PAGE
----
HOME                                                                                                        STORY INDEX
hubert.jpg (8977 bytes)      Hubert Delancy Knickerbocker was my maternal grandfather. He had a great sense of theater as a minister of the gospel and he also told wonderful stories to his grandchildren, and he said he was one of the founders of Southern Methodist University in Dallas, Texas.

     He was born June 25, 1872, in Baton Rouge, LA, one of five sons of Reuben W. and Emma Larguier Knickerbocker. He was a resourceful child. Here is a story that he told his grandchildren:

     One day he and his friends decided they wanted some sugarcane. This was the forerunner of the candy that today's children can buy in a grocery store. In 1880 or so, children in Louisiana knew if they wanted something sweet, they had to find some sugarcane. This "cane" grew wild in some parts.

     Hubert and his friends knew where there was some, but it was miles down an abandoned railroad track. They walked all day in the hot sun to find the sugarcane. Hubert's friends got their share and ate most of it right there. Hubert cut about 12 stalks and decided he would take his home to share with the family. His friends taunted him to eat it right there, but Hubert shook his head, "No." So they started walking home. His friends got tired of lugging the sugarcane and started cutting up pieces to eat as they walked, but not Hubert. The sugarcane was heavy but he was steadfast in his goal. He wanted to give some to his mother. He knew she would love to have some. The boys had to walk about 12 miles to get home, arriving close to suppertime. None of his friends had any sugarcane when they got home, but Hubert had all 12 stalks that he had cut. In sharing them with his mother and siblings, Hubert was justly proud of himself. He set a goal and stuck to it.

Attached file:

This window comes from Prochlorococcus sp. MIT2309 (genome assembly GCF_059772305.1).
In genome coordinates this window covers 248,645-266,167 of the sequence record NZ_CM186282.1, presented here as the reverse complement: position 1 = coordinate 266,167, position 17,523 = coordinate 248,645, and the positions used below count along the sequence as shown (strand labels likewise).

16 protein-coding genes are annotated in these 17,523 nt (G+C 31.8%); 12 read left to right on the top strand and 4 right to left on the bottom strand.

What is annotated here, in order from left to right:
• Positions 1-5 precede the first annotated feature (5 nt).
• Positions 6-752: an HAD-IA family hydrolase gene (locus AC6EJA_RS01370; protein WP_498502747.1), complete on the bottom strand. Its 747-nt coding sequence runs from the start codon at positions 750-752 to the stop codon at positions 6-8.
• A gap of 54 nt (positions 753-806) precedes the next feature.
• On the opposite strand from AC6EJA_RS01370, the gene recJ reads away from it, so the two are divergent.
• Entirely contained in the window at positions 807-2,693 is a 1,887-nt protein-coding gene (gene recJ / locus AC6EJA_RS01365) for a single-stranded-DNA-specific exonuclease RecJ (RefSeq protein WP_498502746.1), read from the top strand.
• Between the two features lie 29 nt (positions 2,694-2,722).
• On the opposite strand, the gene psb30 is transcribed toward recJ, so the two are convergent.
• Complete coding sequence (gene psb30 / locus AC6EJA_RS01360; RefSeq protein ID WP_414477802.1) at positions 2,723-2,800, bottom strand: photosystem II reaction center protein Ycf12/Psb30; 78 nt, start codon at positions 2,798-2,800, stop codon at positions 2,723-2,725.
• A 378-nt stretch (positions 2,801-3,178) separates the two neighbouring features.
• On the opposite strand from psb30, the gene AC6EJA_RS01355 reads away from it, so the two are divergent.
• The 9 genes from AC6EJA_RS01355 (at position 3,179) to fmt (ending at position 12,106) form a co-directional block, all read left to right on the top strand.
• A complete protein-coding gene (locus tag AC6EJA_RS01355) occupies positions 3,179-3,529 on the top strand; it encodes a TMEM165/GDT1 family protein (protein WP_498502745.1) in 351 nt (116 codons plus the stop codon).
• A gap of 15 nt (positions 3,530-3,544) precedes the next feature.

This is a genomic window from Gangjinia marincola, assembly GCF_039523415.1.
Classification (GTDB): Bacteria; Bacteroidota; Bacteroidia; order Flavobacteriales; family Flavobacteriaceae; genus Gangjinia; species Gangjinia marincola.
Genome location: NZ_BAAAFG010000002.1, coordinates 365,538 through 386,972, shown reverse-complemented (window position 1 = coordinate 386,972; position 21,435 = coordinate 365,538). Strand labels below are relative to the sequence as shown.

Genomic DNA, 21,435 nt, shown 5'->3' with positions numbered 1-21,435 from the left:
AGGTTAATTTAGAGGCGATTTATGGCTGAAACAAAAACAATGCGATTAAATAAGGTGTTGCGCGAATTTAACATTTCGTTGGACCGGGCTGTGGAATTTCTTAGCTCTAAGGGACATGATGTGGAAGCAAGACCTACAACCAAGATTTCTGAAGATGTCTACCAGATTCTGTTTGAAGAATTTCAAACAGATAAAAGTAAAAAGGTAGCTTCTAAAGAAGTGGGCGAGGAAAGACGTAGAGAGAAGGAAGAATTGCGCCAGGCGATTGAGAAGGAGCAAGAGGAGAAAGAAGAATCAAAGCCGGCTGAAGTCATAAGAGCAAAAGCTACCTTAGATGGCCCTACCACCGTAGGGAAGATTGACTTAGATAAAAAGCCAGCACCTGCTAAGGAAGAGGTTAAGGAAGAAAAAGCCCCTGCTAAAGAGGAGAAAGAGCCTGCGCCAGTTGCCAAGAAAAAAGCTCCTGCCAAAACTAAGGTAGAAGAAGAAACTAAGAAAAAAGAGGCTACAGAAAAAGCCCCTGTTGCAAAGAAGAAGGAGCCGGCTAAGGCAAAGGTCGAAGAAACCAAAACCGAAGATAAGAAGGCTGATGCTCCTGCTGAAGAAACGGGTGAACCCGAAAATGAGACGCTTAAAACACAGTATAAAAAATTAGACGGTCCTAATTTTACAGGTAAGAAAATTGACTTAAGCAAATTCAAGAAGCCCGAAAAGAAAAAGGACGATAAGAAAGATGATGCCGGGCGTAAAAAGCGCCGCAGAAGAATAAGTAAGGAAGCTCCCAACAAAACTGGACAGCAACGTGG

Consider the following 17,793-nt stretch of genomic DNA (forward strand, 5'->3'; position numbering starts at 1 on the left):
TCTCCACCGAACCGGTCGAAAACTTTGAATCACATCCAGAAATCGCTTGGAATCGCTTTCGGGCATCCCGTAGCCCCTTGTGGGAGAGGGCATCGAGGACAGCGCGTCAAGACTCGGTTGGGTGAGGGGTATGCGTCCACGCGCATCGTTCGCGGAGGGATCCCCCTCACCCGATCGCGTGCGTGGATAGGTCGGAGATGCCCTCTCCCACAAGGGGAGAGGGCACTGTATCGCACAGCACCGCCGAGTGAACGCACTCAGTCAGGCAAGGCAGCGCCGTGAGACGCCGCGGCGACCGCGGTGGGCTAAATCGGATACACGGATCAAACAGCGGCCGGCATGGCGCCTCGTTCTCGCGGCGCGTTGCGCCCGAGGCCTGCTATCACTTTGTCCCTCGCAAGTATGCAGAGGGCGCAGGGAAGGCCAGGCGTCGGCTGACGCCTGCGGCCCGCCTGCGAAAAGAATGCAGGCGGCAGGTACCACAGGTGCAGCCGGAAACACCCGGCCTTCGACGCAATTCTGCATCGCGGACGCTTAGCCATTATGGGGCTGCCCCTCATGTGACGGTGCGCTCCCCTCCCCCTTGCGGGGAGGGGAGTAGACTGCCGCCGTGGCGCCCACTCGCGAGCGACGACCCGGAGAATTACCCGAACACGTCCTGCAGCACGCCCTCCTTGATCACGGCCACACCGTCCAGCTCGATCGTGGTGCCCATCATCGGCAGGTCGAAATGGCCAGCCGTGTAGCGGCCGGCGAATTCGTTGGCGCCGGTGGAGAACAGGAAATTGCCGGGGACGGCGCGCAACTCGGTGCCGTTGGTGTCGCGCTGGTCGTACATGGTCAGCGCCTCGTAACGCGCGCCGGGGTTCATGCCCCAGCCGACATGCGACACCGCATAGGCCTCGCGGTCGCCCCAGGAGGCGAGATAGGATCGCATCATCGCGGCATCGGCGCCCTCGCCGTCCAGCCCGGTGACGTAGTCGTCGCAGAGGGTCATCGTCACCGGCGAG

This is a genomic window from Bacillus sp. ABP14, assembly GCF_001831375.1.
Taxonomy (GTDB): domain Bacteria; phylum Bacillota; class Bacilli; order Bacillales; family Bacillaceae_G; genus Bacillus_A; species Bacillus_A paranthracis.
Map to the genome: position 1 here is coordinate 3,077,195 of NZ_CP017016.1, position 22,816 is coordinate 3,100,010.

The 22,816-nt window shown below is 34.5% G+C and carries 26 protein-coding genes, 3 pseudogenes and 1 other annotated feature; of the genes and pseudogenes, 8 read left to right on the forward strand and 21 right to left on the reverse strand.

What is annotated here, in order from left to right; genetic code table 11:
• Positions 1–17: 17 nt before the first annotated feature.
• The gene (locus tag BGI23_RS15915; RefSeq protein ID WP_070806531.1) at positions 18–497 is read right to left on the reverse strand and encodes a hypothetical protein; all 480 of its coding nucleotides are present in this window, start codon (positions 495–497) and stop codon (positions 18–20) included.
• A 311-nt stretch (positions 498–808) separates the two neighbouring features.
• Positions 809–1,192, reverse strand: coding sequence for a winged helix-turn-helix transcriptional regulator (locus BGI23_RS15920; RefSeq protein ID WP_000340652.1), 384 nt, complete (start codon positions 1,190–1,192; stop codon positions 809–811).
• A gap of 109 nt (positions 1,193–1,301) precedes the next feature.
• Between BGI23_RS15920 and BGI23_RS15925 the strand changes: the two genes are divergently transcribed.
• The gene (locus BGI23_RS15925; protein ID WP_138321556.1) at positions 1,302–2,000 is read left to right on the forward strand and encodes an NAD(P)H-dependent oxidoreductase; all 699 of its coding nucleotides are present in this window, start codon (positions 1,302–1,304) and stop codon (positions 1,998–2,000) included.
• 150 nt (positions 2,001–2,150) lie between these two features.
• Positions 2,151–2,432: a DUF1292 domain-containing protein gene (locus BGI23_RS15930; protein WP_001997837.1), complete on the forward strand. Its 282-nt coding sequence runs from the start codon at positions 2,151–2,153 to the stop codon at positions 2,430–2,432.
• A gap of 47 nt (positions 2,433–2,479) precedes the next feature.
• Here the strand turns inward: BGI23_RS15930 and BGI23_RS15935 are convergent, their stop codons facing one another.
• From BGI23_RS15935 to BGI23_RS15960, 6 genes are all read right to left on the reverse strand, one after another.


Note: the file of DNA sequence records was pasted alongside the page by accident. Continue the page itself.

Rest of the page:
That was to be his pattern for the rest of his life, setting goals and Hubert came to Christ when he was 19 years old after he and his brothers wandered the streets of New Orleans, looking for other sorts of entertainment. One night, a street preacher beckoned him into his stall to hear the service. Hubert was enthralled with what he heard. He knew he was a sinner as he loved to woo the ladies. He accepted Christ that night and went home and told his mother. She was thrilled because now she had two sons with the Lord. Another of her sons, Percy, had been preaching the gospel since he was a youth of 14. Hubert yearned to entice his brother Herman to accept the Word, but Herman resisted. He went with his brothers Harry and Clarence into the "dens of inequity" in New Orleans. Finally, Hubert dragged Herman into hearing the street preacher. Herman got the Word.

     From that time forward, Mrs. Knickerbocker had three sons preaching the Gospel. She always was sad to note that two of her five sons went their separate ways, however. Harry ran a hotel in New Orleans and Clarence was a businessman in California. Herman, Hubert and Percy Knickerbocker served Methodist pastorates from Louisiana to California over a span of 50 years. Hubert was best known but all were powerful orators. Herman was a Shakespearean actor in his youth and he prospected for gold in Nevada. Percy preached until 1930 when he went into the oil business with his father-in-law.

     Hubert married Julia Opdenweyer in 1894.They had six children, one of whom was Hubert Renfro (H.R.), who won the Pulitzer Prize for foreign reporting in 1931. One of their daughters was Beryl, who became my mother the same year, after her marriage to my father, David Macpherson.